Woman Sues Harvard University Over Profiting From Photos Of Her Slave Ancestors
A Black woman from Connecticut is on a quest to preserve the legacy of her family after filing a lawsuit against Harvard University for an undisclosed sum on Wednesday.
After years of searching and research Tamara Lanier discovered that her great-great-great-grandfather Renty and his daughter Deliah, were photographed in 1850, presumably against their will, as part of a project to support the theory of polygenism, a mantra which argued that Africans and African-Americans were subordinate to white people. The photos were commissioned by Harvard biologist, Louis Agassiz and are believed to be the earliest photos of American slaves.
Lanier filed paperwork in Massachusetts accusing the university of “the wrongful seizure, possession and monetization of the images.” She also requires that the photos be returned to her as she is next of kin.
The suit argues that the Ivy League institution has profited financially from the photos by using an image of Renty during a 2017 conference and charges a large licensing fee for anyone who wishes to reproduce the photos. The university also sells a $40 book with Renty’s portrait on the cover, the suit continues.
In an interview with USA Today Lanier reveals that she has reached out to the University on multiple occasions since 2011, willing to provide information that shows her direct lineage to Renty and Deliah. She said that her requests have gone on to no avail, as the University has declined to honor her wishes.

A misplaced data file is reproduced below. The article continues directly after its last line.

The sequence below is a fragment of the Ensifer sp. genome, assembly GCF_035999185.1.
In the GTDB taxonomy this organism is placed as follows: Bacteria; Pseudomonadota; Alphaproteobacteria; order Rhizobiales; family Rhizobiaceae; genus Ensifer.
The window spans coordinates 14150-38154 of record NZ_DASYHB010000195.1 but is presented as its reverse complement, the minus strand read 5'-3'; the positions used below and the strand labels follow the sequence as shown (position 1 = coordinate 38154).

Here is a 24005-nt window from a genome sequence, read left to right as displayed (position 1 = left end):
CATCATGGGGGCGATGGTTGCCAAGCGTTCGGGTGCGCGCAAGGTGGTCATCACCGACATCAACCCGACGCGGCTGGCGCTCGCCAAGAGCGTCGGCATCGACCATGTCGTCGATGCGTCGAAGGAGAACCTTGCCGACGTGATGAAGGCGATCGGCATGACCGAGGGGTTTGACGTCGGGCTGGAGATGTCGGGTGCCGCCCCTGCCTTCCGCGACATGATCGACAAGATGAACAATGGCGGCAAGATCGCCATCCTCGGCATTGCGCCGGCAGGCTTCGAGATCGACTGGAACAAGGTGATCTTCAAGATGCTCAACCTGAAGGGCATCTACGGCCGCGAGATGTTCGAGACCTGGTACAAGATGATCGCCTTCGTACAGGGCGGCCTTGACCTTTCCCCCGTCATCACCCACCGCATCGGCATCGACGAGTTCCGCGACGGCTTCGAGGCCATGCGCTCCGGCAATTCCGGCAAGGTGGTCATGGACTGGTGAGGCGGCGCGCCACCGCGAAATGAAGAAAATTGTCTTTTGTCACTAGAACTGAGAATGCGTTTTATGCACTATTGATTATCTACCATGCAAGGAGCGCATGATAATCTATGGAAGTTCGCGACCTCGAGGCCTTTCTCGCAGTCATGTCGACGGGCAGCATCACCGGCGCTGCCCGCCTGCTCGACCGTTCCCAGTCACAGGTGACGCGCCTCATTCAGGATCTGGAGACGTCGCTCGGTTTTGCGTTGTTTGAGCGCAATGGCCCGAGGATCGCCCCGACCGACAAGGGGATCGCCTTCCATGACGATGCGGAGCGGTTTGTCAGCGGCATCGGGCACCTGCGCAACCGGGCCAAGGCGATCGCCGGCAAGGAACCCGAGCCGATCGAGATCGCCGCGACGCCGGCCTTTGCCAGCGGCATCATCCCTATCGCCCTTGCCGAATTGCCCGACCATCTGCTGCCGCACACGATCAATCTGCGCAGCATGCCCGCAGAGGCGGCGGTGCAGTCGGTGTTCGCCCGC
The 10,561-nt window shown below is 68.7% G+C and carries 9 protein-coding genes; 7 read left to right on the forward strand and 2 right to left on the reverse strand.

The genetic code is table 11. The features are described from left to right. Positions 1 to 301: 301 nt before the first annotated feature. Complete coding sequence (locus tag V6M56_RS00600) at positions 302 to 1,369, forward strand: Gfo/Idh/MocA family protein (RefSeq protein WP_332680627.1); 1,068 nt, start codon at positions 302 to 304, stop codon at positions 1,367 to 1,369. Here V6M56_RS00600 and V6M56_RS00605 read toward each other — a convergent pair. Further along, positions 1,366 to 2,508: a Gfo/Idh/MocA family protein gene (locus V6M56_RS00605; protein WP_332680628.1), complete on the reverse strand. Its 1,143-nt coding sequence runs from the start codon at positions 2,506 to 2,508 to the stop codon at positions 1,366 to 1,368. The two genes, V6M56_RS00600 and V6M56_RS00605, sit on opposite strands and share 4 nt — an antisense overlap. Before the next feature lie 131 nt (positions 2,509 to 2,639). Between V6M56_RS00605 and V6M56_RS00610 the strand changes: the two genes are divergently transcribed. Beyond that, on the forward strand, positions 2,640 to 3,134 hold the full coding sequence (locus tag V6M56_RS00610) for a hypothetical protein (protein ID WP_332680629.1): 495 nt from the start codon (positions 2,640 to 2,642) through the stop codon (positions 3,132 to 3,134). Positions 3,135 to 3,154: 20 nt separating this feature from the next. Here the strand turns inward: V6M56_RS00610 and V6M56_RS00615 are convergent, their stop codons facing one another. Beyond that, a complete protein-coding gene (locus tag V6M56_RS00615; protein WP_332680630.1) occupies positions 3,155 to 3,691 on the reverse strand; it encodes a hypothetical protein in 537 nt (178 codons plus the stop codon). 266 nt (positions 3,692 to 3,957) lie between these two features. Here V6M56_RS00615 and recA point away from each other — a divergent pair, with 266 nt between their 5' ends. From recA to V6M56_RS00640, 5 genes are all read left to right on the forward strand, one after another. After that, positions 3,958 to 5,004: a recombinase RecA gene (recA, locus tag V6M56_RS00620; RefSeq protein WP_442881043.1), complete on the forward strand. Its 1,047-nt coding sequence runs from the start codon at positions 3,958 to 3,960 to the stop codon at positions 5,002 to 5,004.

“This will force them to look at my information,” Lanier said. “It will also force them to publicly have the discussion about who Renty was and restoring him his dignity.”
“To Agassiz, Renty and Delia were nothing more than research specimens,” a portion of the suit reads. “The violence of compelling them to participate in a degrading exercise designed to prove their own subhuman status would not have occurred to him, let alone mattered.”
Lanier says that her journey to obtain the photos are a direct request from her mother who died in 2010.
“It was a journey,” she said. “It was important to my mother that I write this story of who Papa Renty was down and to do a family tree.”
“I made a promise to my mother,” she continued.
Lanier is represented by civil rights attorney Benjamin Crump who argues that Harvard has the opportunity to “remove the stain from its legacy” in honoring Lanier’s wishes.